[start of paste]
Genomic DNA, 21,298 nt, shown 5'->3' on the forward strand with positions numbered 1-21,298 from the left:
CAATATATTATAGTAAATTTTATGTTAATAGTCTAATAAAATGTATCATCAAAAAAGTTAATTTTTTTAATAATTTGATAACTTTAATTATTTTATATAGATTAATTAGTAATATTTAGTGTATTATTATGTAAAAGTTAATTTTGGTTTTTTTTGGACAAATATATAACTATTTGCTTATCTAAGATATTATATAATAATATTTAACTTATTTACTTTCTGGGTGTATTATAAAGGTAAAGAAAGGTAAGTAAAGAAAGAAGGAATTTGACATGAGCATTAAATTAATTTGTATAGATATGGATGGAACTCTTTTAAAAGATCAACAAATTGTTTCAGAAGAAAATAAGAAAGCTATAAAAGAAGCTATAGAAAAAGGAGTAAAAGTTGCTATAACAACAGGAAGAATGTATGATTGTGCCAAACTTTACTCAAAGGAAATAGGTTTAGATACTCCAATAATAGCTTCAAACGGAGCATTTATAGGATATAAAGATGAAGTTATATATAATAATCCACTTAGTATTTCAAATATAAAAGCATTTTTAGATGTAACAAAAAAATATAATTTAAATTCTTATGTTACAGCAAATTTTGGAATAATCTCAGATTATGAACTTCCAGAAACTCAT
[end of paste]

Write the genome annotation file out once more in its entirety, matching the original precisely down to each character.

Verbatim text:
Genomic DNA, 21,298 nt, shown 5'->3' on the forward strand with positions numbered 1-21,298 from the left:
CAATATATTATAGTAAATTTTATGTTAATAGTCTAATAAAATGTATCATCAAAAAAGTTAATTTTTTTAATAATTTGATAACTTTAATTATTTTATATAGATTAATTAGTAATATTTAGTGTATTATTATGTAAAAGTTAATTTTGGTTTTTTTTGGACAAATATATAACTATTTGCTTATCTAAGATATTATATAATAATATTTAACTTATTTACTTTCTGGGTGTATTATAAAGGTAAAGAAAGGTAAGTAAAGAAAGAAGGAATTTGACATGAGCATTAAATTAATTTGTATAGATATGGATGGAACTCTTTTAAAAGATCAACAAATTGTTTCAGAAGAAAATAAGAAAGCTATAAAAGAAGCTATAGAAAAAGGAGTAAAAGTTGCTATAACAACAGGAAGAATGTATGATTGTGCCAAACTTTACTCAAAGGAAATAGGTTTAGATACTCCAATAATAGCTTCAAACGGAGCATTTATAGGATATAAAGATGAAGTTATATATAATAATCCACTTAGTATTTCAAATATAAAAGCATTTTTAGATGTAACAAAAAAATATAATTTAAATTCTTATGTTACAGCAAATTTTGGAATAATCTCAGATTATGAACTTCCAGAAACTCAT